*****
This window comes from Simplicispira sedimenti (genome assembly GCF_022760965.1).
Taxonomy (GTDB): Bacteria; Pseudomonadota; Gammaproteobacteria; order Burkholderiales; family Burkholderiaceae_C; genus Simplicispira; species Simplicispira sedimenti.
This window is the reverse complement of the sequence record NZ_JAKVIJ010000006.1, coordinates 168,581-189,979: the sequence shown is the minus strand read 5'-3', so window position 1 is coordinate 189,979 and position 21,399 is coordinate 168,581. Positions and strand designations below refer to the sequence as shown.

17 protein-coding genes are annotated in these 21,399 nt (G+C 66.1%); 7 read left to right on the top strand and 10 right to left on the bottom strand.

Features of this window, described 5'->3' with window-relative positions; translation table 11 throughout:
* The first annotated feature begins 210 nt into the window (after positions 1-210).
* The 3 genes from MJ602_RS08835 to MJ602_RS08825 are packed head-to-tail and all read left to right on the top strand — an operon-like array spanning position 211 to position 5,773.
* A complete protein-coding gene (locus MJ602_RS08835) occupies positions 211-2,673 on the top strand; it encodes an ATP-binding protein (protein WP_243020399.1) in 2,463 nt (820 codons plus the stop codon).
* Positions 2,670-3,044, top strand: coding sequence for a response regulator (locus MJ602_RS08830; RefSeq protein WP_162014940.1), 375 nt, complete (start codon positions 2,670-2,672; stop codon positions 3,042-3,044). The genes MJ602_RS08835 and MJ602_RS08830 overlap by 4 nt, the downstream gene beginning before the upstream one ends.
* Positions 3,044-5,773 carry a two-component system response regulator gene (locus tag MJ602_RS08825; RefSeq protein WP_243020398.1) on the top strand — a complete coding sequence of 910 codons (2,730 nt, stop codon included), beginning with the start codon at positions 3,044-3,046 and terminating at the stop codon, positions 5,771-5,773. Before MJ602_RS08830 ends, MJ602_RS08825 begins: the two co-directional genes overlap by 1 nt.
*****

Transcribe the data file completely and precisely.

This window comes from Simplicispira sedimenti (genome assembly GCF_022760965.1).
Taxonomy (GTDB): Bacteria; Pseudomonadota; Gammaproteobacteria; order Burkholderiales; family Burkholderiaceae_C; genus Simplicispira; species Simplicispira sedimenti.
This window is the reverse complement of the sequence record NZ_JAKVIJ010000006.1, coordinates 168,581-189,979: the sequence shown is the minus strand read 5'-3', so window position 1 is coordinate 189,979 and position 21,399 is coordinate 168,581. Positions and strand designations below refer to the sequence as shown.

17 protein-coding genes are annotated in these 21,399 nt (G+C 66.1%); 7 read left to right on the top strand and 10 right to left on the bottom strand.

Features of this window, described 5'->3' with window-relative positions; translation table 11 throughout:
* The first annotated feature begins 210 nt into the window (after positions 1-210).
* The 3 genes from MJ602_RS08835 to MJ602_RS08825 are packed head-to-tail and all read left to right on the top strand — an operon-like array spanning position 211 to position 5,773.
* A complete protein-coding gene (locus MJ602_RS08835) occupies positions 211-2,673 on the top strand; it encodes an ATP-binding protein (protein WP_243020399.1) in 2,463 nt (820 codons plus the stop codon).
* Positions 2,670-3,044, top strand: coding sequence for a response regulator (locus MJ602_RS08830; RefSeq protein WP_162014940.1), 375 nt, complete (start codon positions 2,670-2,672; stop codon positions 3,042-3,044). The genes MJ602_RS08835 and MJ602_RS08830 overlap by 4 nt, the downstream gene beginning before the upstream one ends.
* Positions 3,044-5,773 carry a two-component system response regulator gene (locus tag MJ602_RS08825; RefSeq protein WP_243020398.1) on the top strand — a complete coding sequence of 910 codons (2,730 nt, stop codon included), beginning with the start codon at positions 3,044-3,046 and terminating at the stop codon, positions 5,771-5,773. Before MJ602_RS08830 ends, MJ602_RS08825 begins: the two co-directional genes overlap by 1 nt.